The Chancellor George Osborne’s 2015 budget announcement included a new incentive to encourage first-time buyers, namely help-to-buy ISAs, to be launched in Autumn this year. We take a look below on how this new scheme will work, its pros and cons, and how first-time buyers can make the most of it.
Overview of help-to-buy ISAs
The headline-grabbing soundbite is that this scheme allows individuals to save up for a deposit on a new house, as a first-time buyer, and receive a cash inventive from the government of up to £3,000. All well-and-good!
But, to earn the full £3,000, you need to save up £12,000 yourself, with the government contributing 25% to what you have saved. Another condition of the scheme is that the maximum amount you can save per month is £200, although you will be allowed to make a one-off contribution to the ISA of £1,000. All of which means it will take 4½ – 5 years to save enough to earn the maximum incentive.
The new ISA will operate at an individual level, so if you are buying your first house with somebody else you will both qualify for the incentive and collectively receive £6,000 towards your first property from the scheme.
Why has the help-to-buy ISA incentive been introduced?
Everybody knows that first-time buyers are finding it increasingly difficult to buy a property – a combination of rising house prices and greater deposit requirements from mortgage providers mean that for many it is simply not affordable to buy a house, despite mortgage rates being surprisingly cheap at present. A lack of first-time buyers is not in the long-term interests of the country, and hence George Osborne is trying to ease this burden.
There are other government schemes also available for first-time buyers, which generally seek to reduce your deposit to 5%, with an additional loan being supported by the government. Whilst positive, these other schemes have not had the take-up that was hoped for, mainly because interest rates on such mortgage arrangements can be quite high, reducing the benefit of a lower deposit requirement.
How will help-to-buy ISAs work in practice?
Nobody really knows, as they will only come into operation in Autumn, and the devil will be in the detail!
You will be able to withdraw the money put into the ISA should there be another reason you need the funds, but will only receive the government cash incentive if you use the savings to buy your first house. Whilst this makes sense, it is also canny politicking from the chancellor, as he will only need to find the money towards the end of the next parliament.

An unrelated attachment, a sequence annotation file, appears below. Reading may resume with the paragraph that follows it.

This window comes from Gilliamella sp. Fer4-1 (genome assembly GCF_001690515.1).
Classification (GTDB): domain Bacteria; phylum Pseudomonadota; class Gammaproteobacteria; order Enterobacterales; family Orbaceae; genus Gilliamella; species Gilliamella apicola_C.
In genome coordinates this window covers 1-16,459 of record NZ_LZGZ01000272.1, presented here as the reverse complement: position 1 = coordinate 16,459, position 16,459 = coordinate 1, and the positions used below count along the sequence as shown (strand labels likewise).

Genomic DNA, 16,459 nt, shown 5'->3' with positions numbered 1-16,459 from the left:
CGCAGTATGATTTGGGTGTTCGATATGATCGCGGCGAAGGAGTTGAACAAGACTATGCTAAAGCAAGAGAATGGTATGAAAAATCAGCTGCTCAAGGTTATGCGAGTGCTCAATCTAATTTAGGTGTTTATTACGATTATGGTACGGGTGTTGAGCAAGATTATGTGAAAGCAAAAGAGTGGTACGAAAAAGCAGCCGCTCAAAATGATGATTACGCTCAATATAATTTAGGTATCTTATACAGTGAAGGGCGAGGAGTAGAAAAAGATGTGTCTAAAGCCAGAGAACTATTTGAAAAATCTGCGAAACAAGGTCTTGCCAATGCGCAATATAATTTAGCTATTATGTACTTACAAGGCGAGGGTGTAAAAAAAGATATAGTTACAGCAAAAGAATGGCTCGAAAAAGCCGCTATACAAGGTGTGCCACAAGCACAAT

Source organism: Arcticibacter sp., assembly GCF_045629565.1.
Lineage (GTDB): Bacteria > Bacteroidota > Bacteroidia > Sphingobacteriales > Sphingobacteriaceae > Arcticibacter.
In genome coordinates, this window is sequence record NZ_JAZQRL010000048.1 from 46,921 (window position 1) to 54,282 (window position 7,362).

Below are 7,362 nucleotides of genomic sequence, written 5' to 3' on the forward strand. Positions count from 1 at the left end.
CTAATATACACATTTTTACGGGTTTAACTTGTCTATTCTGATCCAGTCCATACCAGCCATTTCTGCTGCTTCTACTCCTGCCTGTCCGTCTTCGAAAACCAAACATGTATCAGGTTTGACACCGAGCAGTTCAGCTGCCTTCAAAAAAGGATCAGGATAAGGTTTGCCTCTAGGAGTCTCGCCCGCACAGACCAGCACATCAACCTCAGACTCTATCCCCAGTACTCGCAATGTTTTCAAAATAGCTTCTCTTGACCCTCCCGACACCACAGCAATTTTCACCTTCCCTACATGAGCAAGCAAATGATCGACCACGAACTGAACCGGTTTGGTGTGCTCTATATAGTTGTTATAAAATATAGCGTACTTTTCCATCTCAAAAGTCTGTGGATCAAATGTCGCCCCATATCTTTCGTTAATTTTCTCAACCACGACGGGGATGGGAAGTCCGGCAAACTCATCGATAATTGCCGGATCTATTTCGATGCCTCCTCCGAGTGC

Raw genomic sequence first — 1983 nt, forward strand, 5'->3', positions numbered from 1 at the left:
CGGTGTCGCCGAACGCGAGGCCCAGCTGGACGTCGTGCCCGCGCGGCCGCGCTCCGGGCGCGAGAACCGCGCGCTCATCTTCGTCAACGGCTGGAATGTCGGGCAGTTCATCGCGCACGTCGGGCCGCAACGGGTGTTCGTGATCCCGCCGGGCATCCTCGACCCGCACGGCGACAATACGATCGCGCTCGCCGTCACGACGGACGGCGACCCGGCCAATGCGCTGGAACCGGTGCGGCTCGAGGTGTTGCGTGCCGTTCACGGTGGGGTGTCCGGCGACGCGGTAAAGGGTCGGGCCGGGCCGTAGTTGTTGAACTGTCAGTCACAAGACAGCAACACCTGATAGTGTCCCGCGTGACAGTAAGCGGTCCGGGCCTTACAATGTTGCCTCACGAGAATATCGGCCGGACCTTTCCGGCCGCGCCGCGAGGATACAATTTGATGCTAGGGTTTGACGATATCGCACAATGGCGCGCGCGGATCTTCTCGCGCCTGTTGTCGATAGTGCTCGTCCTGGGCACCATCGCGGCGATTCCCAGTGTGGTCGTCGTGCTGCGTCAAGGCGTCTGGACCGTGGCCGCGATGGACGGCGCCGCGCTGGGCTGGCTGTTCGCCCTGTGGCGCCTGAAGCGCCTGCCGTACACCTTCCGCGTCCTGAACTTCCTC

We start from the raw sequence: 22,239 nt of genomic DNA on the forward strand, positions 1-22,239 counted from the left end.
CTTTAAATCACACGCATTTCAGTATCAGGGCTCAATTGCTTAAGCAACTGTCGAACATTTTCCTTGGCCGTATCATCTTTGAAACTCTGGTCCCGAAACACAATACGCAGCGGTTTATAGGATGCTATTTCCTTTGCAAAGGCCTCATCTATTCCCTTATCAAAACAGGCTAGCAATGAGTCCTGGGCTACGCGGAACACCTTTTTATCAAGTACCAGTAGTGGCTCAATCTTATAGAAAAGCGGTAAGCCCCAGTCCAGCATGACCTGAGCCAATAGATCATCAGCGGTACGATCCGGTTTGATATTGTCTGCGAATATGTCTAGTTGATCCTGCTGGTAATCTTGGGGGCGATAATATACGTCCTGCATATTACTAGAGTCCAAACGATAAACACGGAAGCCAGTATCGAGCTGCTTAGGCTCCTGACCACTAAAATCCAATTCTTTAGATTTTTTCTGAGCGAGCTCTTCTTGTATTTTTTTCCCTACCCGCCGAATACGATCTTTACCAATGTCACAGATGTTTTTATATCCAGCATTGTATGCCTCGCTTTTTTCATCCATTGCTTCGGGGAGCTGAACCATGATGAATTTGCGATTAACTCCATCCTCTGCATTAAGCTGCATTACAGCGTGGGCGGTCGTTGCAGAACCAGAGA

It is not yet clear what interest rate will be earned on the ISA, in addition to the government cash. Banks tend to like regular savers, so offer relatively attractive interest rates, but conversely the attraction of these ISAs is the government support, so there is less need for high interest rates. Time will tell, but the best advice will remain as always, shop around.
Are there any negatives?
As noted above, you will need to save up for the best part of 5 years to earn the maximum reward. In that time, house prices will have increased, and mortgage rates will almost certainly be higher, so you could be chasing your tail! It is certainly difficult to advise people to put off buying their first house, simply to earn more government money – whilst this may appeal, it is unlikely to be the best answer.
There is speculation that the scheme will increase house prices, making it harder again for people to get on the property ladder. The view at Myonlineestateagent.com is that the scheme is overstated, and it is unlikely that there will be a noticeable impact on the property market. Government schemes in this area have flattered to deceive, with a lower impact than planned, and the amounts involved are unlikely to stimulate high demand for first-time-buyer properties.
How can you make the most of the scheme?
If it encourages you to save, then there is an immediate benefit. At present there would appear to be few down-sides to opening a help-to-buy ISA if you are likely to be a first-time buyer in the next few years. Interest rates for your savings are likely to be lower than other more general ISA products, but if you shop around and the downside should be minimal.
With the government cash, the maximum house deposit you can save from these ISAs will be £15,000, plus whatever interest a bank may give on top. This still doesn’t represent a particularly high deposit for typical house prices, especially in London, so if you can, blend a help-to-buy ISA with other savings that can be combined to maximise your deposit.
Also consider that the bank of mum and dad can help! Rather than having to support children with a large one-off deposit, parents should consider setting up and funding, or part-funding, payments into such an ISA. For example, if children are going to university, having a help-to-buy ISA whilst getting educated can make a good start to a having a deposit for a property purchase upon graduation. Parents may be more able to afford the monthly payments, rather than a large lump-sum, especially if there is some sharing of the contribution.
Final comments – is it worth setting up a help-to-buy ISA?
Anything that encourages savings and supports first-time buyers is good. But the new help-to-buy scheme is not the panacea that some people believe – it takes time to save up the full amount to maximise “free” cash, and the property market will have moved on in that time. So, start saving early, and you will reap the best rewards.
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